Barin, G.B.; Bispo, T.S.; Gimenez, I.F.; Barreto, L.S.; Souza Filho, A.G.

    2010-01-01

    The development of strategies for converting biomass into useful materials, more efficient energy carrier and / or hydrogen storage is shown a key issue for the present and future. Carbon nanostructure can be obtained by severe processing techniques such as arc discharge, chemical deposition and catalyzed pyrolysis of organic compounds. In this study we used hydrothermal methods for obtaining nanostructured composites of carbon / clay. To this end, we used coir dust and special clays. The samples were characterized by infrared spectroscopy, X-ray diffraction and Raman. The presence of the D band at 1350 cm -1 in the Raman spectrum shows the formation of amorphous carbon with particle size of about 8.85 nm. (author)

  17. Fabricating ordered functional nanostructures onto polycrystalline substrates from the bottom-up

    Torres, María; Pardo, Lorena; Ricote, Jesús; Fuentes-Cobas, Luís E.; Rodriguez, Brian J.; Calzada, M. Lourdes

    2012-01-01

    Microemulsion-mediated synthesis has emerged as a powerful bottom-up procedure for the preparation of ferroelectric nanostructures onto substrates. However, periodical order has yet to be achieved onto polycrystalline Pt-coated Si substrates. Here, we report a new methodology that involves microemulsion-mediated synthesis and the controlled modification of the surface of the substrate by coating it with a template-layer of water-micelles. This layer modifies the surface tension of the substrate and yields a periodic arrangement of ferroelectric crystalline nanostructures. The size of the nanostructures is decreased to the sub-50 nm range and they show a hexagonal order up to the third neighbors, which corresponds to a density of 275 Gb in −2 . The structural analysis of the nanostructures by synchrotron X-ray diffraction confirms that the nanostructures have a PbTiO 3 perovskite structure, with lattice parameters of a = b = 3.890(0) Å and c = 4.056(7) Å. Piezoresponse force microscopy confirmed the ferro-piezoelectric character of the nanostructures. This simple methodology is valid for the self-assembly of other functional oxides onto polycrystalline substrates, enabling their reliable integration into micro/nano devices.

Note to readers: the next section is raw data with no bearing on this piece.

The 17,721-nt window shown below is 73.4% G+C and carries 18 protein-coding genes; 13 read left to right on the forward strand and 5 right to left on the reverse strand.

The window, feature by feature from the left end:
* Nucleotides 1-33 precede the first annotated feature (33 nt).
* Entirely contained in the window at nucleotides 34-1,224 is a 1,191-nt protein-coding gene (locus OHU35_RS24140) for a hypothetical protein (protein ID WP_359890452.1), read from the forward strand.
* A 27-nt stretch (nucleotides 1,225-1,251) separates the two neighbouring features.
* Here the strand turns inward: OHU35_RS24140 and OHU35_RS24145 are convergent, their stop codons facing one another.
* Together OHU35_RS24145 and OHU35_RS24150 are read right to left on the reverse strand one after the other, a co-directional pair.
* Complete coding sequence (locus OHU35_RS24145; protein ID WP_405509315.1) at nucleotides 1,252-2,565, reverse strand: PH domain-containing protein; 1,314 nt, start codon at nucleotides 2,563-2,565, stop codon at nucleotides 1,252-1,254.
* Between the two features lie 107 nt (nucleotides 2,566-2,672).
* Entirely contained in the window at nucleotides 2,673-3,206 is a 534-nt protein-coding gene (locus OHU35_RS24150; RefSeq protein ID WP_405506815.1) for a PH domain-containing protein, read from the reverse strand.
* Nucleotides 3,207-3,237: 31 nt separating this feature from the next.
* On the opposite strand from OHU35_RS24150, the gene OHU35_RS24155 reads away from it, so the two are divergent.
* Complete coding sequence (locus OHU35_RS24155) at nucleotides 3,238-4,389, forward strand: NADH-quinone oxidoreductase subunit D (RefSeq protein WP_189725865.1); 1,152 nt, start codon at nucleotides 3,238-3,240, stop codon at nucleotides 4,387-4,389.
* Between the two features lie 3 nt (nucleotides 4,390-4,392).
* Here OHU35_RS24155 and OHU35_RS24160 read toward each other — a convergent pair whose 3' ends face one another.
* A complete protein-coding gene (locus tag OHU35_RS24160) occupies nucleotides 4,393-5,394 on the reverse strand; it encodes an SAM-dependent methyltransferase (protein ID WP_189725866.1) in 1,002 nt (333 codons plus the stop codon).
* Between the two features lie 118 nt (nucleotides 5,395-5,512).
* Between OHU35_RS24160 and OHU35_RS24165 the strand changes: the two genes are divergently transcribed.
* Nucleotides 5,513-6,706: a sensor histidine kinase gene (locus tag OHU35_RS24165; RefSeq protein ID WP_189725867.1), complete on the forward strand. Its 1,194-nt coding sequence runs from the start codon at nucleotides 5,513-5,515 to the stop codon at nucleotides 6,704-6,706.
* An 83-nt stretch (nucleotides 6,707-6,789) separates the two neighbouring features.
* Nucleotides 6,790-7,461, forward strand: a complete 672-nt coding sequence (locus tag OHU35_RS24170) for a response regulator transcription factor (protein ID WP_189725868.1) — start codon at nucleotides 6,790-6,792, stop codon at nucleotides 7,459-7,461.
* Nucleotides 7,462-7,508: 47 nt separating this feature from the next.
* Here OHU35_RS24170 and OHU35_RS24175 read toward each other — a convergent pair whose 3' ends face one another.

18. Enhanced photocatalytic activity of C@ZnO core-shell nanostructures and its photoluminescence property

    Chen, Tao; Yu, Shanwen; Fang, Xiaoxin; Huang, Honghong; Li, Lun [School of Materials and Chemical Engineering, Hubei University of Technology, Wuhan (China); Wang, Xiuyuan [College of Plant Science and Technology, Huazhong Agricultural University, Wuhan (China); Wang, Huihu, E-mail: wanghuihu@mail.hbut.edu.cn [School of Materials and Chemical Engineering, Hubei University of Technology, Wuhan (China); Hubei Provincial Key Laboratory of Green Materials for Light Industry, Hubei University of Technology, Wuhan (China)

    2016-12-15

    Highlights: • C@ZnO nanostructures were synthesized by a facile hydrothermal carbonization method. • Glucose content has a great influence on the microstructure of C@ZnO nanostructures. • An ultrathin amorphous carbon layer enhances the adsorption capacity of C@ZnO. • C@ZnO nanostructures exhibit the improved photocatalytic activity and stability. - Abstract: An ultrathin layer of amorphous carbon coated C@ZnO core-shell nanostructures were synthesized via a facile hydrothermal carbonization process using glucose as precursor in this work. X-ray diffraction (XRD), field emission scanning electron microscopy (FESEM), transmission electron microscopy (TEM), X-ray photoelectron spectroscopy (XPS) and diffuse reflectance UV–vis spectroscopy (DRS) were used for the characterization of as-prepared samples. Photoluminescence (PL) properties of C@ZnO samples were investigated using PL spectroscopy. The microstructure analysis results show that the glucose content has a great influence on the size, morphology, crystallinity and surface chemical states of C@ZnO nanostructures. Moreover, the as-prepared C@ZnO core-shell nanostructures exhibit the enhanced photocatalytic activity and good photostability for methyl orange dye degradation due to its high adsorption ability and its improved optical characteristics.